[0141] For immunohistochemistry, mice were given a lethal dose of Nembutol sodium, and perfused with 4% paraformaldehyde for 30 min. Tissues were placed in 20% sucrose overnight at 4° C., frozen, sectioned at 30 μm, and thaw-mounted onto Superfrost Plus (Fisher) slides. Sections were incubated with biotinylaed anti-lacI antibody 9A5 (3 μg/mL in 1% BSA/0.3% Triton-X100 in PBS) overnight at 4° C., labeled with peroxidase (ABC reagent, Vector), and visualized with DAB.

[0142] Construction of the Regulatable Tyrosinase Transgene (TyrlacO)

[0143] The regulatable TyrlacO transgene is based on the construct TYBS described in Yokoyama et al. Nucleic Acids Res. 18, 7293-7298 (1990). The first lac operator was created by site-directed mutagenesis (ExSite, Stratagene). 25 bp of the endogenous promoter sequence (from 72 to 48) was changed to make a 29 bp operator centered at 59, identical in sequence to the primary operator of the lac operon (gtggaattgt gagcggataa caatttcac; SEQ ID NO: 19) (Lewis et al.1996). Two additional operators with the same sequence were inserted as part of a 47 bp fragment (agatctgtgg aattgtgagc ggataacaat ttcacggatc cagatct; SEQ ID NO: 20) into the BsrGI site at 203 and the EcoRV site at 548 of the promoter.

[0144] Production of Transgenic Mice

[0145] Production of the W and S lines is described in Scrable and Stambrook (1997). The rest of the transgenic lines described were produced by microinjection into the outbred ICR line (Harlan) using standard procedures. Two transgenic founders were made for the 3′C4 transgene; both showed a testis-only expression pattern. One founder line was established for the M construct. Three founders were transgenic for R; two (lines 1 and 3) exhibited ubiquitous expression, and one (line 13) had more limited expression that ranged from low to moderate in various tissues. Eight founders were transgenic for TyrlacO; an F1 generation was produced from all eight, and two of those established pigmented transgenic lines (lines 25 and 43). Of the animals indicated as Tyrosinase transgenic, two were homozygous for TyrlacO, and all others were hemizygous for TyrlacO. All lacI transgenic mice described were hemizygous for lacI.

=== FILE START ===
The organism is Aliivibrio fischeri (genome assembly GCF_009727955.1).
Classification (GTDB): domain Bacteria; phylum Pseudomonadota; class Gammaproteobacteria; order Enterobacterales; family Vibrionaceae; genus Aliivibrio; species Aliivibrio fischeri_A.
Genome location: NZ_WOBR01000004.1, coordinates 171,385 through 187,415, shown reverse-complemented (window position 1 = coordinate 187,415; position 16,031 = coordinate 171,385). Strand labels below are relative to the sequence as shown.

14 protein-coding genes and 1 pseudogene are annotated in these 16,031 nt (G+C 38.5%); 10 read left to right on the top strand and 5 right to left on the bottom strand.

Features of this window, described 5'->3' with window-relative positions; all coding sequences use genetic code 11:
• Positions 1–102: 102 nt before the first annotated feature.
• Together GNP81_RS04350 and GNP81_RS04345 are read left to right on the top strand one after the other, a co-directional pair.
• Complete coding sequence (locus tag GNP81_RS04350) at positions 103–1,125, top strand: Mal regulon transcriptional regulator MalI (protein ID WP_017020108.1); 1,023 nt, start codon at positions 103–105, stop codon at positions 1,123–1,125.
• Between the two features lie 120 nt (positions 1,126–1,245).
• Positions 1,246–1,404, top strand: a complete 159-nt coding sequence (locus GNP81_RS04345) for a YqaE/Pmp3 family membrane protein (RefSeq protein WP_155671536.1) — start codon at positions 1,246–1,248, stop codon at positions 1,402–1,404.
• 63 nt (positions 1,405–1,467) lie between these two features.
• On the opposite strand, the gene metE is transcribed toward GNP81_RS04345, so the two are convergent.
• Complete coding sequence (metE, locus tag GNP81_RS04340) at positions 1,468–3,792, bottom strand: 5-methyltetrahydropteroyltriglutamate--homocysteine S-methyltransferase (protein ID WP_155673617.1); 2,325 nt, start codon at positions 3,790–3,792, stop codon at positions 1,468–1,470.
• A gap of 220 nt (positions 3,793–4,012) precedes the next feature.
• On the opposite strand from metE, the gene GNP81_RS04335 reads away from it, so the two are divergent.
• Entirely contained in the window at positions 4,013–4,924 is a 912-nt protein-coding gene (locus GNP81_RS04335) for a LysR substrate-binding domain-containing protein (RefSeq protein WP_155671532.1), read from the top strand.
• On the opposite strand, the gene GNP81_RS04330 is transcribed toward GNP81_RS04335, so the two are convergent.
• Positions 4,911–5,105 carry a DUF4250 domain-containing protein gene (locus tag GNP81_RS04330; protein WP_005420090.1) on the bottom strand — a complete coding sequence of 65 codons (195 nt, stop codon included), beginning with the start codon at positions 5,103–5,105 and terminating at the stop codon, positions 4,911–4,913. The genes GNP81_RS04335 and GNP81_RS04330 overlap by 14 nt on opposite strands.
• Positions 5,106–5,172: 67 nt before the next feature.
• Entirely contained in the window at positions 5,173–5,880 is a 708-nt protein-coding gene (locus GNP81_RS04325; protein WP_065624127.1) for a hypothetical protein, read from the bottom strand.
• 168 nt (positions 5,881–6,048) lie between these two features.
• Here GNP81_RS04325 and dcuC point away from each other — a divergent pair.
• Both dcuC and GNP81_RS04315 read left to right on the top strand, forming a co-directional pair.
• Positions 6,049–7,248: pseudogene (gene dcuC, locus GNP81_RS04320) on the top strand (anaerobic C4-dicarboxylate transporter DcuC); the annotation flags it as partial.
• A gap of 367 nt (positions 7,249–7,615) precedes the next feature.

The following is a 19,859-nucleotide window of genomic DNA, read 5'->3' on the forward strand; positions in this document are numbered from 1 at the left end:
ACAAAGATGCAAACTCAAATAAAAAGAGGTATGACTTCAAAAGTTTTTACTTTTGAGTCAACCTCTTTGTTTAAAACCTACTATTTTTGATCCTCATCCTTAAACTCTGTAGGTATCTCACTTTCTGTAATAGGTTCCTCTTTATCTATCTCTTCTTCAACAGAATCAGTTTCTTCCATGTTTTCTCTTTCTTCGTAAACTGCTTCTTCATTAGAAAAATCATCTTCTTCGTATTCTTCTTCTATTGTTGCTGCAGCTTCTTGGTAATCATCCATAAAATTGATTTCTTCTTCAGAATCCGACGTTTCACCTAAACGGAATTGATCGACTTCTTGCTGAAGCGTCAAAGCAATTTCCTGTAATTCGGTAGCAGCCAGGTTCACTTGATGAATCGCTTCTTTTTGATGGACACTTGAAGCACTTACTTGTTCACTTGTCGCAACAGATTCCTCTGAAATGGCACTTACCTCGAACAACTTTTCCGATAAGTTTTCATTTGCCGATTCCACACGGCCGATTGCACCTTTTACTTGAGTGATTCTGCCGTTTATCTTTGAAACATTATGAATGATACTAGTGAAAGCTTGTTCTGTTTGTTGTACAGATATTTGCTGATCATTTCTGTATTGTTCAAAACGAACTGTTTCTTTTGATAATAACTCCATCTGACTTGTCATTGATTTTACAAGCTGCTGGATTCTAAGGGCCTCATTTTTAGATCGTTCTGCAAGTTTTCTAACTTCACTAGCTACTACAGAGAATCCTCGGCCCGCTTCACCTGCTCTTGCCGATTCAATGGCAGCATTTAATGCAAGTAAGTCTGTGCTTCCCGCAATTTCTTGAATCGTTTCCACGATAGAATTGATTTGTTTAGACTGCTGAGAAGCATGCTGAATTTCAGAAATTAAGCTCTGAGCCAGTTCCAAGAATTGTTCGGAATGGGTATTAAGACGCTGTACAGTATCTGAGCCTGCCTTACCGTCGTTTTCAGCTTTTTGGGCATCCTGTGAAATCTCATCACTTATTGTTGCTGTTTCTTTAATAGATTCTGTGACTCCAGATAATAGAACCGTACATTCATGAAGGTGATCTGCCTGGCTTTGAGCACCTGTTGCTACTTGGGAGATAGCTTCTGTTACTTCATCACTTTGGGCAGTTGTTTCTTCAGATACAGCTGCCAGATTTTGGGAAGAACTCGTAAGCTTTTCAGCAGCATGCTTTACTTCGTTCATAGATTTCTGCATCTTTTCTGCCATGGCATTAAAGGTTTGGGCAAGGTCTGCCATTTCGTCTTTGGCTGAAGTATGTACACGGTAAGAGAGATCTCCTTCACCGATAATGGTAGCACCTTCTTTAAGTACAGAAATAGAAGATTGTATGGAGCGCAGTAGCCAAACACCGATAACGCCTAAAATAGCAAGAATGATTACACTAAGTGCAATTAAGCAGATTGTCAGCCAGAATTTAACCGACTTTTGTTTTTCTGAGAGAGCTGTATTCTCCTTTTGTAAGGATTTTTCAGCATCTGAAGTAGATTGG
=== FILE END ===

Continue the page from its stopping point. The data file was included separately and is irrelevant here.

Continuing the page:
[0146] Analysis of Eye Pigmentation and IPTG Treatment of Mice

[0147] For adult eyes, mice were given a lethal dose of Nembutol sodium, perfused transcardially (1.25% paraformaldehyde, 1.5% gluteraldehyde, in 0.1 M phosphate at pH 7.4); eyes were dissected out and photographed. They then were embedded in parafin, sectioned at 10 μm, dewaxed in Xylene, hydrated in decreasing concentrations of ethanol, and reacted in cresyl violet (0.5% in 20% ethanol, pH to 2.5 with glacial-acetic acid) for 8 min, dehydrated, cleared, and mounted in DPX. For embryonic eyes, pregnant females were euthanized at E12.5, and the embryos removed. The head of each embryo was fixed in 2% paraformaldehyde in 0.1 M phosphate (pH 7.4), and the lower half was taken for genotyping.

[0148] Tyrosinase activity was derepressed by replacing the drinking water with a 10 mM solution of IPTG (changed every four days). To allow for the normal pattern of tyrosinase expression during development, the female was started on 10 mM IPTG at day 7 of pregnancy.